Originally Posted by SidecarFlip
I must comment that dimensional stability as it pertains to commercial heat treatment is entirely in the hands of the heat treater and their competence level. No supplier will guarantee dimensional stability that I know of, however the people I deal with come through consistently with very littel dimensional change.
There will always be a bit, after all you are realigning the structure and it will move.
good point! There is virtually no steel that dosn't change under heat. Some more than others. I've even seen 4xxx series steels change all over the place in a nitirde process. Looking in the Carpenter manual, they do spec the change outs, but I think that's a lot of guess work.
For a heat treat some to get my buisiness, they must be of aircraft quality first. Then I look to see if they can do the exotics, as this gives me an idea what they can and cannot do. I'm lucky as I have two in my area. One is a small shop about ten minutes north of me, but if it's gotta be seriously right I goto one up in Indy. I probably didn't use either one a dozen times as I had access to a state of the art heat treat facility. But I liked the way the one in Indy did air hardening processes best.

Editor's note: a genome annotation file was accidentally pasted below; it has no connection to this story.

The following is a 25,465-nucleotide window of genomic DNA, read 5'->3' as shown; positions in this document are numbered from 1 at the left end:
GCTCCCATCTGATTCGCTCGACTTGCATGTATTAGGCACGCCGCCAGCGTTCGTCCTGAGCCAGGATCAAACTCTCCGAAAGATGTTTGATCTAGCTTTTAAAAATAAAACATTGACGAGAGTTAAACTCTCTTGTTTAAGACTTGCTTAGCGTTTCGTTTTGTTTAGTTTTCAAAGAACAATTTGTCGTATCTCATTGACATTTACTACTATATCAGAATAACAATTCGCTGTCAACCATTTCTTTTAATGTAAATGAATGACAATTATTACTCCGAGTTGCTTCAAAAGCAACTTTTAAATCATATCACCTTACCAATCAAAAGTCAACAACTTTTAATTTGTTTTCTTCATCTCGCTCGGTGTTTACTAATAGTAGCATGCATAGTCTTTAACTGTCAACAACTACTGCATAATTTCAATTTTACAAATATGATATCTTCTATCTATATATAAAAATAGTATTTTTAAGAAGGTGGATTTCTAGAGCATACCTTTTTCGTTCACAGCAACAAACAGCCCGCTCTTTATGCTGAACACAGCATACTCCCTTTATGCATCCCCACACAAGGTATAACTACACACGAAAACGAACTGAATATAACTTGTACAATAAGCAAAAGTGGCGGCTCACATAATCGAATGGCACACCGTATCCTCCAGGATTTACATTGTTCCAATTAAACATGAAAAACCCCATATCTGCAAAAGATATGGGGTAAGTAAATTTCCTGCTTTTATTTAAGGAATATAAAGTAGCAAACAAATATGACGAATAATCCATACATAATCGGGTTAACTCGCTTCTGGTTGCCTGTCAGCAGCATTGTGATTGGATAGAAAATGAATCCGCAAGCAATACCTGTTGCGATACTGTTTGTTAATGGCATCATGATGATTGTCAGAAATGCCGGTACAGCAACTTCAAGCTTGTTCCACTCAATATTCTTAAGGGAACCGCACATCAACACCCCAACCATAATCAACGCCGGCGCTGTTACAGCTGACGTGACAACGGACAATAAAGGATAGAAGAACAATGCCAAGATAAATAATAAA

You are probably a light year more upto date on steels than I am for the most part. I may have delt with some of crazier exotics but you still ahead of the game here. I honestly think the operator doing the draw process is more imortant than the guy doing the initial heat treating and quench processes (also can be extremely critical). I've had a few jobs trashed by the quench tank alone! The best thing I ever did was to order in a good agitating system to seriously circulate the quench oil. Then I brought in Castrol and a couple others to try different oils. I settled on Castrol by the way.